Burch said Mason's teammates continued to recruit him to return. Mason had one stipulation – once his soccer season was over, and his verbal commitment was made to a university, he would be free to rejoin the swim team. In October, Mason committed to Michigan State – opening the door for his return.

“I always thought he'd come back,” Burch said.

It took Mason a few weeks to get back into shape in the pool, and when he did, he took off. At the conference meet he won both of his individual events and was part of two winning relay teams (200 and 400 freestyles) as South Lyon took home the title.

“I knew what kind of kid he is,” Burch said. “I had him in class in the eighth grade. When he came back this year, I didn't know what I'd get. I didn't know what to expect. Heck, he'd been away for two years. Maybe he'd go through the motions. But he's not that type. If he's going to do something, you know he's going to do it well. I knew I was getting a good kid, someone who will add to the team.

“Sure, he's accomplished a lot. At the same time, when he was a freshman, if you would have said he would accomplish all of this, I would say, yes.”

Regardless of how races finish this weekend, there's a happy ending. Mason, a remarkable student as well sporting a 4.1 GPA, has his scholarship. The South Lyon swim team welcomed a teammate back.  And Burch is sending another competitive team to the MHSAA Finals.

Tom Markowski primarily covered high school sports for the The Detroit News from 1984-2014, focusing on the Detroit area and contributing to statewide coverage of football and basketball. He also is a former correspondent and web content director for State Champs! Sports Network. Contact him at with story ideas for Oakland, Macomb and Wayne counties.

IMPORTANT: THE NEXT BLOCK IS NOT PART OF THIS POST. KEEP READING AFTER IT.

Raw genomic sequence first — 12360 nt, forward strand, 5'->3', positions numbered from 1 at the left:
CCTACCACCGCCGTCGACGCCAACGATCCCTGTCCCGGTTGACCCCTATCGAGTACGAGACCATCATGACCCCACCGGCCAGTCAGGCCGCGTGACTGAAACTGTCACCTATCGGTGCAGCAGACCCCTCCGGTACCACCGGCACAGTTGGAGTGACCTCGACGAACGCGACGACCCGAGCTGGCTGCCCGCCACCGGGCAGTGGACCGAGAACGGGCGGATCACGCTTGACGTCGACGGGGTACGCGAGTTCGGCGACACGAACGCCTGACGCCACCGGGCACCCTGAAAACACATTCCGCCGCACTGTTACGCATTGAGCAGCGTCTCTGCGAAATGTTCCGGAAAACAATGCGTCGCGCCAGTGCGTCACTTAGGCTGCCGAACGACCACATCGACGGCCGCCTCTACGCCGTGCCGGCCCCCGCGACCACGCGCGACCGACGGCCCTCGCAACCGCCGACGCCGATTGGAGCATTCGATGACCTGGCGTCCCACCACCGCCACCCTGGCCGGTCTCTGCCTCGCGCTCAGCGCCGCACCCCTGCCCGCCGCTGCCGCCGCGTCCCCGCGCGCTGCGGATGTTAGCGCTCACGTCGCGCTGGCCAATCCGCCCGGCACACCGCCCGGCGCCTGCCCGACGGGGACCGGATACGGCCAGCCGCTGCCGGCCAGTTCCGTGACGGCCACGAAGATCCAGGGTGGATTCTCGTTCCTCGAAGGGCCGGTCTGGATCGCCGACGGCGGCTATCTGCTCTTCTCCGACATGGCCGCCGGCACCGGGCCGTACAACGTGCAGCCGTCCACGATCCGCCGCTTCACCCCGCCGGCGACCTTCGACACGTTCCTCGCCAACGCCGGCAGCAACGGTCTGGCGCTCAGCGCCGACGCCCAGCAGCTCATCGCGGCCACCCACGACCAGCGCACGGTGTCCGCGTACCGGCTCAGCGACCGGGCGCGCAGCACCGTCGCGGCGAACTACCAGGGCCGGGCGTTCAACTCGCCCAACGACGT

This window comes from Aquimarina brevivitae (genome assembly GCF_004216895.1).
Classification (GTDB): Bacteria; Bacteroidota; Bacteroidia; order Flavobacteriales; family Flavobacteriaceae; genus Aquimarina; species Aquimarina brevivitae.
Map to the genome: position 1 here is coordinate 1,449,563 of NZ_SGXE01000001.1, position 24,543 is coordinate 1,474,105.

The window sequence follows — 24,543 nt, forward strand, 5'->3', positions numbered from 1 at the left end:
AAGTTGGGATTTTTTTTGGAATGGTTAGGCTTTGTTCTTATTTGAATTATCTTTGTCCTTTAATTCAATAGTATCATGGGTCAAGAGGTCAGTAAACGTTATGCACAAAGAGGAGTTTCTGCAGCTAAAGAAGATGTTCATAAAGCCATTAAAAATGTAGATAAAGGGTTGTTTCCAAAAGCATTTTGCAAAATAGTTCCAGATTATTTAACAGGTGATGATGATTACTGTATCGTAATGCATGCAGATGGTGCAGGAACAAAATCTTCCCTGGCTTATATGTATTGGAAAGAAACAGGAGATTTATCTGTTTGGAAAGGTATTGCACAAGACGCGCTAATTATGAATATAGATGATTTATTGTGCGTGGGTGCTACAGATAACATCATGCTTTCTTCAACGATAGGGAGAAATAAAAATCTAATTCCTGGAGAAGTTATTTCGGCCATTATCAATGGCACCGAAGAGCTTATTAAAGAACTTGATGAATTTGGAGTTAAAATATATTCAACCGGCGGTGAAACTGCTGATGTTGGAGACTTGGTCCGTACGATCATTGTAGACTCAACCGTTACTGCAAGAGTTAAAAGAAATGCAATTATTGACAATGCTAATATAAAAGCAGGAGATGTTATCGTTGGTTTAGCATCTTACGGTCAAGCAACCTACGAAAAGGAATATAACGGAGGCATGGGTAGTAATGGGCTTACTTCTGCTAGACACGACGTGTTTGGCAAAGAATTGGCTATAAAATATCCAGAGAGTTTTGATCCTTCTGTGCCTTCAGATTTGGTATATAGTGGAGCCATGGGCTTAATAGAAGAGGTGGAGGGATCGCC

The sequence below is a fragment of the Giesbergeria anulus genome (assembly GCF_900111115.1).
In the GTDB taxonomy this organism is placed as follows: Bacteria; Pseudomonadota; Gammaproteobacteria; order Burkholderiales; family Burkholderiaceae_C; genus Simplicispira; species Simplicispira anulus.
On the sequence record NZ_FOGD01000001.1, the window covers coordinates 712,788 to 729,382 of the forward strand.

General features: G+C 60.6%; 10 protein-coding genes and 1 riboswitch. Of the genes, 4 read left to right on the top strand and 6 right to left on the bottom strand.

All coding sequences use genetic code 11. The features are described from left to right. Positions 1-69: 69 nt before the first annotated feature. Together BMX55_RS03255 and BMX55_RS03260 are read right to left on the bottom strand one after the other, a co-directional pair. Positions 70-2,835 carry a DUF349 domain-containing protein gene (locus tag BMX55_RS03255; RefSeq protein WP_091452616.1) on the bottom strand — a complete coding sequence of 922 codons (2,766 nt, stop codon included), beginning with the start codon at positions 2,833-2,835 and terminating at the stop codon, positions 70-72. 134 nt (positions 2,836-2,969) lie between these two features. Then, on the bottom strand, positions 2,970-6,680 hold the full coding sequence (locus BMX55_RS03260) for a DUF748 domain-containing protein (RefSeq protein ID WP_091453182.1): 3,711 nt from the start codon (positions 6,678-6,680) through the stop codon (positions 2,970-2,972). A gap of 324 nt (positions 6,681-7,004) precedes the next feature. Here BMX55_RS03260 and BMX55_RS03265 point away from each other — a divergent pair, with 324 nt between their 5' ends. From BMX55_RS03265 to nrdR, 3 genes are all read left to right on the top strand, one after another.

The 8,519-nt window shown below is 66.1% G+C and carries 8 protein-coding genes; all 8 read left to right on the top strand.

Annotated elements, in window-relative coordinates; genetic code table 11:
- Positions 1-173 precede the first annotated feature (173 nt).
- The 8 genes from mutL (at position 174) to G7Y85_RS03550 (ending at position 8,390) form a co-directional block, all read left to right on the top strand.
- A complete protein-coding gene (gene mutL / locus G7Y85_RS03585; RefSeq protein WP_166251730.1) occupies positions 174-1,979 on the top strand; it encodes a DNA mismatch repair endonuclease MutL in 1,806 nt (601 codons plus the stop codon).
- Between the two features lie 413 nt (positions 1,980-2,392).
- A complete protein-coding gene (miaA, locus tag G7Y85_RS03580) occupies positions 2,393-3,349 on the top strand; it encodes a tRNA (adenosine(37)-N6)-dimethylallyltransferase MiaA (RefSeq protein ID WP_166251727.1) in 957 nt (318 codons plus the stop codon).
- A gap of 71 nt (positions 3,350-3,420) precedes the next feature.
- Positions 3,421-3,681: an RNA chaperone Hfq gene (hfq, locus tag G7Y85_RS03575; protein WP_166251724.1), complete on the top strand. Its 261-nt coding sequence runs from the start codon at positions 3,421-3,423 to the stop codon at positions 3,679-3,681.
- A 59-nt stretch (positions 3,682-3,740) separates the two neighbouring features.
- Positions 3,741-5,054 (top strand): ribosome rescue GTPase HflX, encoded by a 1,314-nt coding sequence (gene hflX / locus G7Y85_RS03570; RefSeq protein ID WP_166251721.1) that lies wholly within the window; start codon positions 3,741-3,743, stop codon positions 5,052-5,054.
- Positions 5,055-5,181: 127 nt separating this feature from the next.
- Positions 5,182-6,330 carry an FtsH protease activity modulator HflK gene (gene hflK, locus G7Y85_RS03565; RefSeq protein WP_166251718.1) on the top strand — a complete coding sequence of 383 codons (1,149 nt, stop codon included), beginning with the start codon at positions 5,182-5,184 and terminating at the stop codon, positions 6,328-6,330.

PHOTOS (Top) South Lyon’s Josh Mason shows his medal after winning the 50 freestyle at the Lakes Valley Conference championship meet. (Middle) Mason sends a shot toward the net during a game last fall. (Below) Mason launches at the start of the 100 freestyle league final. (Photos courtesy of the Mason family.)

Picking Up Seconds All Over, Cranbrook Picks Up Points to Climb Podium

By Jason Schmitt
Special for

March 11, 2023

ROCHESTER — Bloomfield Hills Cranbrook Kingswood edged top-seeded East Grand Rapids by one hundredth of a second Saturday in the 200-yard medley relay at the Lower Peninsula Division 3 Finals at Oakland University.

The Cranes celebrated their victory in the meet’s first event like they had just won the state championship. Little did everyone in attendance know that when all was said and done, that razor-thin margin would in fact be the difference, as Cranbrook captured its first Finals title since 2017. The Cranes totaled 271 team points, beating out the two-time reigning champion Pioneers (259) by 12 points. 

“I’m one of those coaches, I score out the psych sheet, I score out the entries and EGR was 11 points up on us coming into today,” Cranbrook head coach Paul Ellis said. “(Winning) that first relay, that was a 12-point swing. That got the snowball rolling, and we continued to feed off that and go fast.”

Freshman A.J. Farner, senior Ethan Schwab and sophomores Sean Lu and Joe Wiater got the win for Ellis’s team. Schwab and Wiater swam the top splits in their legs, with Wiater rallying his team to victory in the final freestyle leg.

“That win by one one-hundredth really set the tone for the meet,” Schwab said. “It was great to come out with my team and have fun in the first relay and then bring the energy into the next event.”

Adrian’s London Rising celebrates his victory in the 200 freestyle. Schwab brought the energy to all four of his swims at the Finals. The Michigan-bound Schwab won three of the races he entered and set LP Division 3 Finals records in both the 200 individual medley and 100 breaststroke this weekend. His time of 1:48.23 in Saturday’s IM beat the record he set just a day earlier in the prelims. He then finished with a 54.31 in the 100 breaststroke, beating out Wayland’s Zachery Jenison by more than two seconds but falling just short of his record-setting time of 54.04, set in Friday’s preliminary round.